Childhood obesity is associated with a constellation of metabolic derangements including glucose intolerance, hypertension, and dyslipidemia, referred to as metabolic syndrome. The purpose of this study was to investigate genetic and environmental factors contributing to the metabolic syndrome in Hispanic children. Metabolic syndrome, defined as having three or more metabolic risk components, was determined in 1030 Hispanic children, ages 4-19 y, from 319 families enrolled in the VIVA LA FAMILIA study. Anthropometry, body composition by dual energy x-ray absorptiometry, clinical signs, and serum biochemistries were measured using standard techniques. Risk factor analysis and quantitative genetic analysis were performed. Of the overweight children, 20%, or 28% if abnormal liver function is included in the definition, presented with the metabolic syndrome. Odds ratios for the metabolic syndrome were significantly increased by body mass index z-score and fasting serum insulin; independent effects of sex, age, puberty, and body composition were not seen. Heritabilities ± SE for waist circumference, triglycerides (TG), HDL, systolic blood pressure (SBP), glucose, and alanine aminotransferase (ALT) were highly significant. Pleiotropy (a common set of genes affecting two traits) detected between SBP and waist circumference, SBP and glucose, HDL and waist circumference, ALT and waist circumference, and TG and ALT may underlie the clustering of the components of the metabolic syndrome. Significant heritabilities and pleiotropy seen for the components of the metabolic syndrome indicate a strong genetic contribution to the metabolic syndrome in overweight Hispanic children.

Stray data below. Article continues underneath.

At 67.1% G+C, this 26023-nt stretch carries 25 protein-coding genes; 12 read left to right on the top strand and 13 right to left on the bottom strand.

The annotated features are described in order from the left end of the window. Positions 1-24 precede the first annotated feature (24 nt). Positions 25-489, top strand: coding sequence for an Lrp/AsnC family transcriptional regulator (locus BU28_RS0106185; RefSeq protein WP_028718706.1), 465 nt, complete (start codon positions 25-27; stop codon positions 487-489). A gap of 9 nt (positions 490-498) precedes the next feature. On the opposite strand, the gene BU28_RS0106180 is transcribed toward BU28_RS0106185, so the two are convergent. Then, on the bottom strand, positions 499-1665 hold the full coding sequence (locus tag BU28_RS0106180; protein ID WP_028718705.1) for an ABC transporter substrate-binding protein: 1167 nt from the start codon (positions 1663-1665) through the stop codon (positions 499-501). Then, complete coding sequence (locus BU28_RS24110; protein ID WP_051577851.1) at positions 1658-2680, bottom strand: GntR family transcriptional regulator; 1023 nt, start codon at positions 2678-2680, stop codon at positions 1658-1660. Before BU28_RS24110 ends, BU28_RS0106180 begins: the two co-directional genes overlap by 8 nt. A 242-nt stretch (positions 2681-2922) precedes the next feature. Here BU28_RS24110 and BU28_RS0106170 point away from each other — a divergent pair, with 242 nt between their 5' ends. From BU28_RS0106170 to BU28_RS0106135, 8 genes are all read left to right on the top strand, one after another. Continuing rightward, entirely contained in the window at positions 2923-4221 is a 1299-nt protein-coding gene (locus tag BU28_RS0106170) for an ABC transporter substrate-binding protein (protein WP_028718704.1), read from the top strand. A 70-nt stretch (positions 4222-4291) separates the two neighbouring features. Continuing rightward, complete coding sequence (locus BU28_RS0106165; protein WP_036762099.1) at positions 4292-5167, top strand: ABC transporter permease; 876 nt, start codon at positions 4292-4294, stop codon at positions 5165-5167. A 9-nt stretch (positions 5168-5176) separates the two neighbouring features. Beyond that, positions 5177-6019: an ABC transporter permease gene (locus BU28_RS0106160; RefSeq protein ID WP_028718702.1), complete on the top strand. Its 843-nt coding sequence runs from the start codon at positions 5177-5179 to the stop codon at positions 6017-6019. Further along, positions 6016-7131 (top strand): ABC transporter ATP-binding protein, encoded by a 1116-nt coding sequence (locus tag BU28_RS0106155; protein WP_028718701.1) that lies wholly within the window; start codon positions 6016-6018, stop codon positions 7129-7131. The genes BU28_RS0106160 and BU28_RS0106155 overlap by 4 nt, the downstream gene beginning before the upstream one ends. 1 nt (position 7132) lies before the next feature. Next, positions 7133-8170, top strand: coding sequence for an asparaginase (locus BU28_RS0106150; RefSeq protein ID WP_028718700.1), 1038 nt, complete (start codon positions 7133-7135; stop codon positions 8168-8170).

|Original language||English (US)|
|Number of pages||6|
|State||Published - Dec 2005|
ASJC Scopus subject areas
- Pediatrics, Perinatology, and Child Health